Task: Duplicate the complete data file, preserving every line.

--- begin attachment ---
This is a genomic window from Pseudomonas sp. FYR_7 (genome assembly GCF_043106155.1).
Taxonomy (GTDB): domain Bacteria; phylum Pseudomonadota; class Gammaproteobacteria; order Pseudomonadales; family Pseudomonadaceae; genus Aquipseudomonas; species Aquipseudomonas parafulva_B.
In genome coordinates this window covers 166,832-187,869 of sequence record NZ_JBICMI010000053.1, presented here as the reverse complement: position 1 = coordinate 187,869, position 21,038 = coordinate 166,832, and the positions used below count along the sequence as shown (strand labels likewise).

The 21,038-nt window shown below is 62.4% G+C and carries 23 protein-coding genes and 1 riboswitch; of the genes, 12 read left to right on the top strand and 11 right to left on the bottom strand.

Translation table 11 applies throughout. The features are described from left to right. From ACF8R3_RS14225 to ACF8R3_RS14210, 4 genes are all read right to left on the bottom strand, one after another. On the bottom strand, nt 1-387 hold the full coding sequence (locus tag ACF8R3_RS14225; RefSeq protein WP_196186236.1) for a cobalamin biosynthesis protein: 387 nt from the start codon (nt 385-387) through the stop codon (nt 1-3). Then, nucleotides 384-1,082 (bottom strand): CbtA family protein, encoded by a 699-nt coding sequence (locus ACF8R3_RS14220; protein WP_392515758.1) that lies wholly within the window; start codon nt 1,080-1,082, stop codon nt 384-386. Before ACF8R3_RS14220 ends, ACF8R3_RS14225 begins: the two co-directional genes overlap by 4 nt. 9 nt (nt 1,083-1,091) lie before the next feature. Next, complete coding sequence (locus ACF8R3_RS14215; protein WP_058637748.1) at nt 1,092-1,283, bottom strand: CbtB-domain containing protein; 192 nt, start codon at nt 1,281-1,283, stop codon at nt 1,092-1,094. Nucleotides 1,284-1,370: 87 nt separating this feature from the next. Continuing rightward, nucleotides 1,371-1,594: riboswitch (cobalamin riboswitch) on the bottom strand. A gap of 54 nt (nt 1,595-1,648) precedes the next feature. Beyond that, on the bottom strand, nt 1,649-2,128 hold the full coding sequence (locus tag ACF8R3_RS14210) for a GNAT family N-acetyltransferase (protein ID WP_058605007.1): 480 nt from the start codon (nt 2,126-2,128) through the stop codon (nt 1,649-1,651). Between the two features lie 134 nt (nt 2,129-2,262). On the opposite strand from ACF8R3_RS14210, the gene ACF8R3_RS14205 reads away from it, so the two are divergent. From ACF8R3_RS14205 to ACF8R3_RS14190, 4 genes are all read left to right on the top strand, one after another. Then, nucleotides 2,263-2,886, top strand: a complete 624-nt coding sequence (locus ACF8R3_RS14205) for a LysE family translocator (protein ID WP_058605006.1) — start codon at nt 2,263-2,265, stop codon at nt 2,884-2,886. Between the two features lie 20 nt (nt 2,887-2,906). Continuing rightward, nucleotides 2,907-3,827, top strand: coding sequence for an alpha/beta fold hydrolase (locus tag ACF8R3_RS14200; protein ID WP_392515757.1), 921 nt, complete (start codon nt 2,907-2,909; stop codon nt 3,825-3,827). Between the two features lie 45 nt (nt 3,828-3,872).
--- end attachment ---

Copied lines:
This is a genomic window from Pseudomonas sp. FYR_7 (genome assembly GCF_043106155.1).
Taxonomy (GTDB): domain Bacteria; phylum Pseudomonadota; class Gammaproteobacteria; order Pseudomonadales; family Pseudomonadaceae; genus Aquipseudomonas; species Aquipseudomonas parafulva_B.
In genome coordinates this window covers 166,832-187,869 of sequence record NZ_JBICMI010000053.1, presented here as the reverse complement: position 1 = coordinate 187,869, position 21,038 = coordinate 166,832, and the positions used below count along the sequence as shown (strand labels likewise).

The 21,038-nt window shown below is 62.4% G+C and carries 23 protein-coding genes and 1 riboswitch; of the genes, 12 read left to right on the top strand and 11 right to left on the bottom strand.

Translation table 11 applies throughout. The features are described from left to right. From ACF8R3_RS14225 to ACF8R3_RS14210, 4 genes are all read right to left on the bottom strand, one after another. On the bottom strand, nt 1-387 hold the full coding sequence (locus tag ACF8R3_RS14225; RefSeq protein WP_196186236.1) for a cobalamin biosynthesis protein: 387 nt from the start codon (nt 385-387) through the stop codon (nt 1-3). Then, nucleotides 384-1,082 (bottom strand): CbtA family protein, encoded by a 699-nt coding sequence (locus ACF8R3_RS14220; protein WP_392515758.1) that lies wholly within the window; start codon nt 1,080-1,082, stop codon nt 384-386. Before ACF8R3_RS14220 ends, ACF8R3_RS14225 begins: the two co-directional genes overlap by 4 nt. 9 nt (nt 1,083-1,091) lie before the next feature. Next, complete coding sequence (locus ACF8R3_RS14215; protein WP_058637748.1) at nt 1,092-1,283, bottom strand: CbtB-domain containing protein; 192 nt, start codon at nt 1,281-1,283, stop codon at nt 1,092-1,094. Nucleotides 1,284-1,370: 87 nt separating this feature from the next. Continuing rightward, nucleotides 1,371-1,594: riboswitch (cobalamin riboswitch) on the bottom strand. A gap of 54 nt (nt 1,595-1,648) precedes the next feature. Beyond that, on the bottom strand, nt 1,649-2,128 hold the full coding sequence (locus tag ACF8R3_RS14210) for a GNAT family N-acetyltransferase (protein ID WP_058605007.1): 480 nt from the start codon (nt 2,126-2,128) through the stop codon (nt 1,649-1,651). Between the two features lie 134 nt (nt 2,129-2,262). On the opposite strand from ACF8R3_RS14210, the gene ACF8R3_RS14205 reads away from it, so the two are divergent. From ACF8R3_RS14205 to ACF8R3_RS14190, 4 genes are all read left to right on the top strand, one after another. Then, nucleotides 2,263-2,886, top strand: a complete 624-nt coding sequence (locus ACF8R3_RS14205) for a LysE family translocator (protein ID WP_058605006.1) — start codon at nt 2,263-2,265, stop codon at nt 2,884-2,886. Between the two features lie 20 nt (nt 2,887-2,906). Continuing rightward, nucleotides 2,907-3,827, top strand: coding sequence for an alpha/beta fold hydrolase (locus tag ACF8R3_RS14200; protein ID WP_392515757.1), 921 nt, complete (start codon nt 2,907-2,909; stop codon nt 3,825-3,827). Between the two features lie 45 nt (nt 3,828-3,872).